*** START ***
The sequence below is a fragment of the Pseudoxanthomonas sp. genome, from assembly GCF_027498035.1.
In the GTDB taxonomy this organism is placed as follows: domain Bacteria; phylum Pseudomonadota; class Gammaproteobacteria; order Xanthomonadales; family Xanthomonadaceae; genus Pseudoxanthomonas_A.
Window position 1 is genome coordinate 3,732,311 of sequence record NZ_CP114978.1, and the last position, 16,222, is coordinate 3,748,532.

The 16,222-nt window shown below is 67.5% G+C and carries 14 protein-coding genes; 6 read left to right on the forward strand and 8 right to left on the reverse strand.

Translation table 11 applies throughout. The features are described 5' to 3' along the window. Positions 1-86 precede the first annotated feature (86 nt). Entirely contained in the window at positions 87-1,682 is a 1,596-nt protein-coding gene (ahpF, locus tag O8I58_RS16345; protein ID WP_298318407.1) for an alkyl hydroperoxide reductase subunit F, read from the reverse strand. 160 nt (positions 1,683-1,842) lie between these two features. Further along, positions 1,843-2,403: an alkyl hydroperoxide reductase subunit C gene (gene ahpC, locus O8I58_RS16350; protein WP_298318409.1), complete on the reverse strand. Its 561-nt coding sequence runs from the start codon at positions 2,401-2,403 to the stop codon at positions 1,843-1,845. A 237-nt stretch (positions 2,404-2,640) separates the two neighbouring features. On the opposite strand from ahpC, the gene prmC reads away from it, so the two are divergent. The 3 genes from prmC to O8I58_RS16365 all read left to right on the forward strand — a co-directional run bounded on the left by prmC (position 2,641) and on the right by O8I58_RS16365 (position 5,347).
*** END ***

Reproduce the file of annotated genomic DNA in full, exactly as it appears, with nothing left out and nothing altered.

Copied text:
The sequence below is a fragment of the Pseudoxanthomonas sp. genome, from assembly GCF_027498035.1.
In the GTDB taxonomy this organism is placed as follows: domain Bacteria; phylum Pseudomonadota; class Gammaproteobacteria; order Xanthomonadales; family Xanthomonadaceae; genus Pseudoxanthomonas_A.
Window position 1 is genome coordinate 3,732,311 of sequence record NZ_CP114978.1, and the last position, 16,222, is coordinate 3,748,532.

The 16,222-nt window shown below is 67.5% G+C and carries 14 protein-coding genes; 6 read left to right on the forward strand and 8 right to left on the reverse strand.

Translation table 11 applies throughout. The features are described 5' to 3' along the window. Positions 1-86 precede the first annotated feature (86 nt). Entirely contained in the window at positions 87-1,682 is a 1,596-nt protein-coding gene (ahpF, locus tag O8I58_RS16345; protein ID WP_298318407.1) for an alkyl hydroperoxide reductase subunit F, read from the reverse strand. 160 nt (positions 1,683-1,842) lie between these two features. Further along, positions 1,843-2,403: an alkyl hydroperoxide reductase subunit C gene (gene ahpC, locus O8I58_RS16350; protein WP_298318409.1), complete on the reverse strand. Its 561-nt coding sequence runs from the start codon at positions 2,401-2,403 to the stop codon at positions 1,843-1,845. A 237-nt stretch (positions 2,404-2,640) separates the two neighbouring features. On the opposite strand from ahpC, the gene prmC reads away from it, so the two are divergent. The 3 genes from prmC to O8I58_RS16365 all read left to right on the forward strand — a co-directional run bounded on the left by prmC (position 2,641) and on the right by O8I58_RS16365 (position 5,347).